Monday, January 30, 2023

Life is full of tradeoffs: if we want more graphite for car batteries we might get more emissions in making it or raise humanitarian concerns

See Shift to Mined vs. Man-Made Graphite Raises Shortage Risk for EVs: Natural graphite is greener than synthetic, leading auto makers to turn to mines for the mineral by Scott Patterson and Amrith Ramkumar of The WSJ. Excerpts:

"Mining companies are ramping up supplies of critical minerals for rechargeable batteries such as lithium, cobalt and nickel. Graphite, a key battery component, has largely been overlooked. 

That is about to change. Some of the world’s biggest auto and battery makers and the U.S. government are racing to secure graphite supplies amid looming signs of shortages of the mineral suitable for batteries. So far graphite prices haven’t reflected the tight supply.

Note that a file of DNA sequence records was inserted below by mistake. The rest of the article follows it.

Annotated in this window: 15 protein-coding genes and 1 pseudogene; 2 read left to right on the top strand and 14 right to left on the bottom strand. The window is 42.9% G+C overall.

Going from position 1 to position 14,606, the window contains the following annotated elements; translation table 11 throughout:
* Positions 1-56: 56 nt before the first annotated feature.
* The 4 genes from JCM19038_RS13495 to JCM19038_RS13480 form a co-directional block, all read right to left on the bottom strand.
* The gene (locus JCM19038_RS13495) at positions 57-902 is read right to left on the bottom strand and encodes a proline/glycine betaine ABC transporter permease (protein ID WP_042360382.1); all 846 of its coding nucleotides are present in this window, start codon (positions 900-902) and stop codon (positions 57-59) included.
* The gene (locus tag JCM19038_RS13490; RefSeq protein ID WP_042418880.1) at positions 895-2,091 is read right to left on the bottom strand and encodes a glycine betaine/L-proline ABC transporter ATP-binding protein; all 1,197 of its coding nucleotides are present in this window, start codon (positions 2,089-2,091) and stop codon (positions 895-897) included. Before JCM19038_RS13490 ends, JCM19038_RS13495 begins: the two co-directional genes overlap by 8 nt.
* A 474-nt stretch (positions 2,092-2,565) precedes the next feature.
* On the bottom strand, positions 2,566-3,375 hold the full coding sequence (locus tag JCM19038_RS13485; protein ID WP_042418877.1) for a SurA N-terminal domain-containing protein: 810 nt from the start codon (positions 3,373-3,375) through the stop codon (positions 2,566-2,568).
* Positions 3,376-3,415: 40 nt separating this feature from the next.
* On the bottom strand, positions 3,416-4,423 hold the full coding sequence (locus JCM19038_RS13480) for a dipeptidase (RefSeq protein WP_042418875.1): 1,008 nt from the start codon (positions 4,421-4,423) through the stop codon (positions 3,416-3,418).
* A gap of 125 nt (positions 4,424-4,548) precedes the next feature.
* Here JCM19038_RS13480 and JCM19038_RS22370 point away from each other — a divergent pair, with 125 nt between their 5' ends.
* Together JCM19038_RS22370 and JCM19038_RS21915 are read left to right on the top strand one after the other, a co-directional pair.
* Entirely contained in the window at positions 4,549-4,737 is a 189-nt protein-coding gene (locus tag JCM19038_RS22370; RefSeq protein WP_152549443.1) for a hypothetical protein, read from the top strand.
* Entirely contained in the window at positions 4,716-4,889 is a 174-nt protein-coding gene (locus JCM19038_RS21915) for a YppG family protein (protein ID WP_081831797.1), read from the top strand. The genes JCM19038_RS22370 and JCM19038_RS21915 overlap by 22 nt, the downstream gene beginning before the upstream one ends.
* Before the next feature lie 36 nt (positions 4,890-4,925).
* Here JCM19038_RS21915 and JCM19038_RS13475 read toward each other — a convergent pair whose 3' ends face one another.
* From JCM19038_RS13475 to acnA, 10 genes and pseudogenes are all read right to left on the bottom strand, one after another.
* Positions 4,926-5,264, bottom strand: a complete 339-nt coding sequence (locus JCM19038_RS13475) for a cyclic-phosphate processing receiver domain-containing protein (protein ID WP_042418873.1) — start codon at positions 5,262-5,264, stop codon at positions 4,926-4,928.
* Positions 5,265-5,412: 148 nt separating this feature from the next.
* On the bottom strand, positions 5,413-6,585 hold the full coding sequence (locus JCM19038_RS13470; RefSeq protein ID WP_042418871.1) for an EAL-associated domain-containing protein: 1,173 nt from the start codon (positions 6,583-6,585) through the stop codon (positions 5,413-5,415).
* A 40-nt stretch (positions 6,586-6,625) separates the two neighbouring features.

“Graphite always seems to be the forgotten battery material, yet it’s in half the battery,” said Brent Nykoliation, executive vice president of NextSource Materials Inc., which is developing a graphite project in Madagascar. “It’s the largest raw material in the battery.”

Graphite is unusual among materials seen as crucial for the energy transition because it can be man-made as well as mined. Most lithium-ion batteries use synthetic graphite, which is produced from a petroleum byproduct, mostly in China.

But using an energy-intensive, high-emissions process to produce graphite defeats the purpose of the batteries that power EVs and store renewable energy. The production of synthetic graphite can be four times more carbon intensive than that of natural graphite, according to Benchmark Mineral Intelligence, which tracks the battery supply chain.